Tag Archives: Fort Pulaski

May 2018 – Gateway Arch, Mississippi Hills, Silos & Smokestacks and More!

This month you can find your park and find a new cancellation at Prince William Forest Park in Virginia. Photo from 2018.

Fort Pulaski National Monument |

  • Gullah-Geechee
  • Underground RR Freedom Network

Gateway Arch National Park | St. Louis, MO

Prince William Forest Park | Washington-Rochambeau NHT

Crossroads of the Revolution National Heritage Area |

  • Abraham Staats House c. 1740 SBB, NJ
  • Battle of Bound Brook Reenactment

Ilinois & Michigan Canal National Heritage Area |

  • Chicago, IL
  • Lockport, IL

Mississippi Hills National Heritage Area |

  • Elvis Presley Birthplace & Museum
  • Historic DeSoto County Courthouse
  • Historic Lafayette County Courthouse
  • Ida B. Wells Barnett Museum
  • L.Q.C. Lamar House Museum
  • Rust College
  • Tennessee Williams Home
  • Tupelo Hardware Store
  • Union County Heritage Museum
  • University of Mississippi Lyceum
  • William Faulkner’s Rowan Oak
  • (Stephen D.) Lee Home Museum

Silos & Smokestacks National Heritage Area |

  • African American Museum of Iowa
  • Calkins Nature Area
  • Center Grove Orchard
  • Hardin County Farm Museum
  • Hartman Reserve
  • Hurstville Interpretive Center
  • Ice  House Museum
  • Jasper County Historical Museum
  • Maier Rural Heritage Center
  • Mathias Ham House
  • Motor Mill
  • National Farm Toy Museum
  • Sawmill Museum
  • Waterloo, IA
  • U of I Natural History Museum
  • Wapsipinicon Mill
The new name for Gateway National Park highlights this month’s cancellations. Photo from 2005.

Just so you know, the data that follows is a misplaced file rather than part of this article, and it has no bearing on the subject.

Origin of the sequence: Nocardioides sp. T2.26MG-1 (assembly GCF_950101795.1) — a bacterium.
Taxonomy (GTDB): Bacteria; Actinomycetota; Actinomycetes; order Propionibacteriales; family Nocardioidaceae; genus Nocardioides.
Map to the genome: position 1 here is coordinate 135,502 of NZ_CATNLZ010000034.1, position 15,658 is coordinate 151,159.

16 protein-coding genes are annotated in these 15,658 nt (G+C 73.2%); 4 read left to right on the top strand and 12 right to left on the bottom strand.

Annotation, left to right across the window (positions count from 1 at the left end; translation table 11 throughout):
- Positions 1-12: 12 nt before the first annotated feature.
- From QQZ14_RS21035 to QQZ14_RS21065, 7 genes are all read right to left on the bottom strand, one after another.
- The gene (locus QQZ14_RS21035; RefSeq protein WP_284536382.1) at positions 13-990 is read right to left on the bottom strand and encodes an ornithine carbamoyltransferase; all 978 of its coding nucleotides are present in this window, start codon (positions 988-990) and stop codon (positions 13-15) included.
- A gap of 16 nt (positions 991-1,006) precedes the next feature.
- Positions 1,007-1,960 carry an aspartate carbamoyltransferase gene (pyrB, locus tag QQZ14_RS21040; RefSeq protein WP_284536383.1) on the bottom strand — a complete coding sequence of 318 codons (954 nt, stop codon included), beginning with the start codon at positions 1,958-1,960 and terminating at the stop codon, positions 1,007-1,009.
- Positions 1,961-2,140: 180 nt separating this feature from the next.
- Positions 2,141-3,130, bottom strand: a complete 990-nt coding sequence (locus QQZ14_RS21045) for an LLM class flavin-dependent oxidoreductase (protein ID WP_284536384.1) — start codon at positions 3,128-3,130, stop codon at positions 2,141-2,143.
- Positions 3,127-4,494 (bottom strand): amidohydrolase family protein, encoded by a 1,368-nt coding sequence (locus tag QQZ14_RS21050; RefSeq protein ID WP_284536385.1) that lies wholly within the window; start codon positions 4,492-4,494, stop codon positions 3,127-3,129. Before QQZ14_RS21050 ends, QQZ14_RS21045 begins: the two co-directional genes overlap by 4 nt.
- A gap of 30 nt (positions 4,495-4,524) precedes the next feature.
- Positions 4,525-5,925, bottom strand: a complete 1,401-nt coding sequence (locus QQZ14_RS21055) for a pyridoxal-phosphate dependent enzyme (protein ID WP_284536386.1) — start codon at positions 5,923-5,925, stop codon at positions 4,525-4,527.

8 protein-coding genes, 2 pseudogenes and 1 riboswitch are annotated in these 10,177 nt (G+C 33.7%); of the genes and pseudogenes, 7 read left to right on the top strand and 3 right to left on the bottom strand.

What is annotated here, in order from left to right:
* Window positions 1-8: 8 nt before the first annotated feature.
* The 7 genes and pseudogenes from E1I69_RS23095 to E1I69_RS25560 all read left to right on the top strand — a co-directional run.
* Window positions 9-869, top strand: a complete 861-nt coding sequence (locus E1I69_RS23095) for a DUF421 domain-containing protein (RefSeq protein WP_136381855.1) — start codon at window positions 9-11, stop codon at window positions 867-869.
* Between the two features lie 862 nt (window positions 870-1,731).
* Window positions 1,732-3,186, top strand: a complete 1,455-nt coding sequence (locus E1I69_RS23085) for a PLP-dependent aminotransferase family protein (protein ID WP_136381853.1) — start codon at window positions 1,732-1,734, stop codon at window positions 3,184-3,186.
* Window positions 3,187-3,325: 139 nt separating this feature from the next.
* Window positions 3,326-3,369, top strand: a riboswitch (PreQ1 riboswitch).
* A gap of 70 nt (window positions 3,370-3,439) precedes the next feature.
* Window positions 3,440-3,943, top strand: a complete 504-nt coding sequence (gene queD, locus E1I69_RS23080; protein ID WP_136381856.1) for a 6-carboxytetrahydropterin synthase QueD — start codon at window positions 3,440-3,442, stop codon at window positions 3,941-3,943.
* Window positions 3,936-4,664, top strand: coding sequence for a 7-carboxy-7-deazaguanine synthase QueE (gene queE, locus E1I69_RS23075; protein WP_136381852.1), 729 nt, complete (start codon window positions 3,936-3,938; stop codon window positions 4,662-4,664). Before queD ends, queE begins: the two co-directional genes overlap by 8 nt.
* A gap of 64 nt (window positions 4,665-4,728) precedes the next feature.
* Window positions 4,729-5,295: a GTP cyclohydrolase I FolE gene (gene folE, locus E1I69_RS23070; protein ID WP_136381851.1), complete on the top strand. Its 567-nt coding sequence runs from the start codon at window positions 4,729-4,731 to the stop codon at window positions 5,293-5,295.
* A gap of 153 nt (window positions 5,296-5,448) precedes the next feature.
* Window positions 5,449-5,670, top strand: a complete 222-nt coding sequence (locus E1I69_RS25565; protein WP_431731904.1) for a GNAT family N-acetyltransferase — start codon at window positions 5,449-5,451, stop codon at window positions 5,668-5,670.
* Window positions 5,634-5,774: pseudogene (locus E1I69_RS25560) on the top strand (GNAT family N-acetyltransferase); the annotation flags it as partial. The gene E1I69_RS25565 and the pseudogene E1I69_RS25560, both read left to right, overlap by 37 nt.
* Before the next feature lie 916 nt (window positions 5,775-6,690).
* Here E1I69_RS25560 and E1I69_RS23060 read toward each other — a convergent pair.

Headlining this month’s new stamps is a new stamp for the recently-designated Gateway Arch National Park.   The famous St. Louis Arch had previous been in the National Park System under the name of the “Jefferson National Expansion Memorial. ” St. Louis is located at the confluence of the Missouri River with the Mississippi River, and so served as the “gateway to the west” from the time of Thomas Jefferson’s Louisiana Purchase onward, including to the completion of the arch in 1967.  The name “Jefferson National Expansion Memorial” was always one of the most-awkward names in the National Park System, and referenced the role of Thomas Jefferson in arranging for the Louisiana Purchase that brought much of the lands west of the Mississippi River into the United States.  Few people probably ever heard that name, outside of National Park junkies and those with a real attention to detail.  The new name of Gateway Arch National Park will certainly roll of the tongue much more easily, and will no doubt increase the visibility of the site itself, as well as increase the visibility of the fact that it is part of the National Park System.

Some purists have objected that the title of “national park” aught to be reserved for natural landscapes managed by the National Park Service.  However, this name is such a clear improvement over the old name, I find it hard to support that objection.  Many years ago, when I embarked on my first cross-country road trip to report for an assignment with the National Park Service in Colorado, the one detour that I made time for on my trip was a stop at the Gateway Arch.  It is truly one of the most recognizable landmarks in all of the National Park System, so why not go ahead and call it Gateway  Arch National Park?   In fact, I’d even argue for using it as a precedent for increasing the visibility of another iconic landmark in the National Park System.  How about combining Statue of Liberty National Monument and Castle Clinton National Monument into a new Liberty National Park?   The Statue of Liberty National Monument includes not just the iconic statute on Liberty Island, but also the Ellis Island Immigration Museum.  Castle Clinton is an early 19th-century fortification located in Battery Park at the southern tip of Manhattan.  It was used as an immigration processing facility in the decades before Ellis Island opens, and nowadays serves as one of the main ferry departure points for visitors to Liberty Island and Ellis Island.  Its a radical proposal,  but for Parkasaurus, Liberty National Park certainly has a nice ring to it.  So here’s a hearty welcome to Gateway Arch National Park to the list of national parks, and here’s hoping that it even inspires more.